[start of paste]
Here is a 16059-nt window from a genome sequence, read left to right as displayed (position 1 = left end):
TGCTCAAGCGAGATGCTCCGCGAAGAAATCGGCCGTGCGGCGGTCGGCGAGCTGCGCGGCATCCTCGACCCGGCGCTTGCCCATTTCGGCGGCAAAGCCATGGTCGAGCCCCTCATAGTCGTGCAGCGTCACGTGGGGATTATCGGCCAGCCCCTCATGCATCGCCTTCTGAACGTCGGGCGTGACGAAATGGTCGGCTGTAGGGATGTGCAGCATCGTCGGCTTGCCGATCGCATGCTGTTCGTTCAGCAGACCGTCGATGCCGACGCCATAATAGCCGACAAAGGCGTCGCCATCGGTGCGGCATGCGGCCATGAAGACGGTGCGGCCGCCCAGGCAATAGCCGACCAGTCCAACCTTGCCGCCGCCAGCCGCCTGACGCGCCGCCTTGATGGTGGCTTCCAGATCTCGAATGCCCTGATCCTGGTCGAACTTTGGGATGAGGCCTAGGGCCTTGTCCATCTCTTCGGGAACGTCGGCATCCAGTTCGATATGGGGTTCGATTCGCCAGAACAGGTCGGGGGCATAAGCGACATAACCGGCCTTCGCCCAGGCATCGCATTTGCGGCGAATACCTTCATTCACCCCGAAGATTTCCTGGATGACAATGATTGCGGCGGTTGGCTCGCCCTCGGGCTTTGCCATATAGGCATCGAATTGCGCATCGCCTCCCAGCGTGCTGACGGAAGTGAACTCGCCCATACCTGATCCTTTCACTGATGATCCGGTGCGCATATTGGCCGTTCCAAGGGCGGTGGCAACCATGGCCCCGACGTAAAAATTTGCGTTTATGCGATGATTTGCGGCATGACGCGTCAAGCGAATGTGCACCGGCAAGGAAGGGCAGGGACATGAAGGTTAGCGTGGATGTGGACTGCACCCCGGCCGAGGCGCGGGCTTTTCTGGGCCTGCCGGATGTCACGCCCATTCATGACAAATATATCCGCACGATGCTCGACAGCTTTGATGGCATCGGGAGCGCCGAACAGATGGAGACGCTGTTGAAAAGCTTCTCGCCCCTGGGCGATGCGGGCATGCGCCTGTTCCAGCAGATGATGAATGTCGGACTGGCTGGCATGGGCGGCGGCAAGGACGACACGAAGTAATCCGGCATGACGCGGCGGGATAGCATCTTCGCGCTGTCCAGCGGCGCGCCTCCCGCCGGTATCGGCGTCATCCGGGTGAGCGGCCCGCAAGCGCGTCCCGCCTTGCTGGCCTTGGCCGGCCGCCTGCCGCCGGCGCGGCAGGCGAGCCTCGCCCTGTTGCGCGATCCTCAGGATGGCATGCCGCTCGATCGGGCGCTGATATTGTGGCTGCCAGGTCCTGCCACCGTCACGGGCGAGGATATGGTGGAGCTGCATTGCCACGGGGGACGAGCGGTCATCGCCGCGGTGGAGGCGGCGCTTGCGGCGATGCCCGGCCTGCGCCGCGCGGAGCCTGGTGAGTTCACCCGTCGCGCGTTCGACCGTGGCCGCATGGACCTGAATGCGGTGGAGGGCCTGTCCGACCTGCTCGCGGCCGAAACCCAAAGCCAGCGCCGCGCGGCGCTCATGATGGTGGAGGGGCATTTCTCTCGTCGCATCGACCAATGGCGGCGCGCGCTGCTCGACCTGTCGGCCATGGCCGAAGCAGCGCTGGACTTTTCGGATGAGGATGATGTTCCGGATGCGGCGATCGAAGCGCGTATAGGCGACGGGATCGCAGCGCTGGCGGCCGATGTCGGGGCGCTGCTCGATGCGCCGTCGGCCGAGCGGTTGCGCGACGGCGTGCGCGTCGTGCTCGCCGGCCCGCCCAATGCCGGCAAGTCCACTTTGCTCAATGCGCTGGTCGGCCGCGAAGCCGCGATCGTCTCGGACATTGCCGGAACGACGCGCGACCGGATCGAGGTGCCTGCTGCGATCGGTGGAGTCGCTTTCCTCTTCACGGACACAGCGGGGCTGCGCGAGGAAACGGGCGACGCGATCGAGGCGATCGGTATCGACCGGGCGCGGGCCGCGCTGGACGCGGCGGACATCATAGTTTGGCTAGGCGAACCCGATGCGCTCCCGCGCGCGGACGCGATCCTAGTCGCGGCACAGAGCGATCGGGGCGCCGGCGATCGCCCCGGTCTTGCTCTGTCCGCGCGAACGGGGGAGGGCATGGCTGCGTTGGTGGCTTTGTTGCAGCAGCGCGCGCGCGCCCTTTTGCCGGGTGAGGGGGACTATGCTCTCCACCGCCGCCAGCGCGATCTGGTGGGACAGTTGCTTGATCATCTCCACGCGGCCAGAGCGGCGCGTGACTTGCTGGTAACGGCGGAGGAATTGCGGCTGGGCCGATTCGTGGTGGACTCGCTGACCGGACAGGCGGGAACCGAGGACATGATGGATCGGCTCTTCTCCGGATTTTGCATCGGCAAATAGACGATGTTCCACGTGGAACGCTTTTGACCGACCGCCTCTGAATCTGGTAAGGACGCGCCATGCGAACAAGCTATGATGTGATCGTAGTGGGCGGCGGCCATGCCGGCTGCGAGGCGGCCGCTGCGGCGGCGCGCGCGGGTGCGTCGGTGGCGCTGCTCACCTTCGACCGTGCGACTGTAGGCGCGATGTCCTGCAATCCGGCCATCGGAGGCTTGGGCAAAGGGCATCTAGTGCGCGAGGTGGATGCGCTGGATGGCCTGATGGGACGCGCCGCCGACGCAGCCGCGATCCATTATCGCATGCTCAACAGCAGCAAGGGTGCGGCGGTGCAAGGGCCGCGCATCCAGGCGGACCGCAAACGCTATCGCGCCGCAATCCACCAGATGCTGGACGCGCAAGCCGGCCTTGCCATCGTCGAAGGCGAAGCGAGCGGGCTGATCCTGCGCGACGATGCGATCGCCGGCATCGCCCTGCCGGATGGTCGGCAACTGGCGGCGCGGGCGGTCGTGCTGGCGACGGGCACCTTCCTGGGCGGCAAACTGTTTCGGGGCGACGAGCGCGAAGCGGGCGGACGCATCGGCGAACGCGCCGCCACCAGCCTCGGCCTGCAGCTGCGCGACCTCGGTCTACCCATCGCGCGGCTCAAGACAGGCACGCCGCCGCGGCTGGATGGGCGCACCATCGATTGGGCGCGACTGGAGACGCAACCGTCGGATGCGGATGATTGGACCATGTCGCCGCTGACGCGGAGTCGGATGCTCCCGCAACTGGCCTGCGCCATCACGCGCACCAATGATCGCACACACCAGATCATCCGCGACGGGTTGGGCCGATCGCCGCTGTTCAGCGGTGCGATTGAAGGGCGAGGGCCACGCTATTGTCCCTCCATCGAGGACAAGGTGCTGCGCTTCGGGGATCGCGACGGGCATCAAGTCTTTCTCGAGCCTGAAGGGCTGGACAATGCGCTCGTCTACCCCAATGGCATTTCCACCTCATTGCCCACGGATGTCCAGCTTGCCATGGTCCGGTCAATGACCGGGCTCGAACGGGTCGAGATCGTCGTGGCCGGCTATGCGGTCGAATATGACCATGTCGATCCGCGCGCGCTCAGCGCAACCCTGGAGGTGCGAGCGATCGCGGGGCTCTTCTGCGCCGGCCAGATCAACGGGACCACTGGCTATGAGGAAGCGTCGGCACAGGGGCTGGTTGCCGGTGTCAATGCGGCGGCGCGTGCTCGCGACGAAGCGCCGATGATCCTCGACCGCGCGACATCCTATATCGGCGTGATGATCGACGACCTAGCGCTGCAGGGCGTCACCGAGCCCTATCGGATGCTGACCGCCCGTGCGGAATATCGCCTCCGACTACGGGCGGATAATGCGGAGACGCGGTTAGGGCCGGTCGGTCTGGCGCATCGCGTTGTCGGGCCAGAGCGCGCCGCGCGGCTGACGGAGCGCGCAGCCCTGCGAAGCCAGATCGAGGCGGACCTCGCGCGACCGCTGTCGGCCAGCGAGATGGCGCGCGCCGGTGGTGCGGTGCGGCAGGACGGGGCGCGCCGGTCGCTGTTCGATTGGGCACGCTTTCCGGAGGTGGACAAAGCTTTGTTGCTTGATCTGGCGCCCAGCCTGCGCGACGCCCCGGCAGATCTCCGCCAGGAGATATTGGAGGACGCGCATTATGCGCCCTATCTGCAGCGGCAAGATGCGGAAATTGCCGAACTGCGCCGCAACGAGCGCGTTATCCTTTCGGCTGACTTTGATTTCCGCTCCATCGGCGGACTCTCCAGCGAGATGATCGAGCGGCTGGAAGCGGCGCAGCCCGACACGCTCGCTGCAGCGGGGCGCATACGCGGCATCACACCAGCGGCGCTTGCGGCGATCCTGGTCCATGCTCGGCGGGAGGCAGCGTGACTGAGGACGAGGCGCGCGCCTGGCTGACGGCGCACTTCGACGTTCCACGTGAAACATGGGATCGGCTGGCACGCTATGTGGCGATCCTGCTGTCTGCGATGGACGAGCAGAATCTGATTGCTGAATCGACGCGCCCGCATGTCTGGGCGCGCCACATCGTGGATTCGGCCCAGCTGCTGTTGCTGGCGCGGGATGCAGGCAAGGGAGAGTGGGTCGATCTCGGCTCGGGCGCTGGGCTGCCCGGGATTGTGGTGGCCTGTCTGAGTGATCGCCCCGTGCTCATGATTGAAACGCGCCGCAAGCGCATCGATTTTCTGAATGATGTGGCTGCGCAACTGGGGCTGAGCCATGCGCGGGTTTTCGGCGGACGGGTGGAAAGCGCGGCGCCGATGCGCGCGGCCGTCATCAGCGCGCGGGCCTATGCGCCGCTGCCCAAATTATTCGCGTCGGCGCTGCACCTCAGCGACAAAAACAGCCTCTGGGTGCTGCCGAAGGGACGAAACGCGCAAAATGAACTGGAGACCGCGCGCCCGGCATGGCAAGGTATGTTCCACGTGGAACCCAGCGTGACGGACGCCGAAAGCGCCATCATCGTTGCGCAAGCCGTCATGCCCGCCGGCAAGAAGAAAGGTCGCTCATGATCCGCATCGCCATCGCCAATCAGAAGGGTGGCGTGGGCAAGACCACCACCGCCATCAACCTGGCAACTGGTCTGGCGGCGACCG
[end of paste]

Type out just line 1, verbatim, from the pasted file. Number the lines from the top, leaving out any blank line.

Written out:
Here is a 16059-nt window from a genome sequence, read left to right as displayed (position 1 = left end):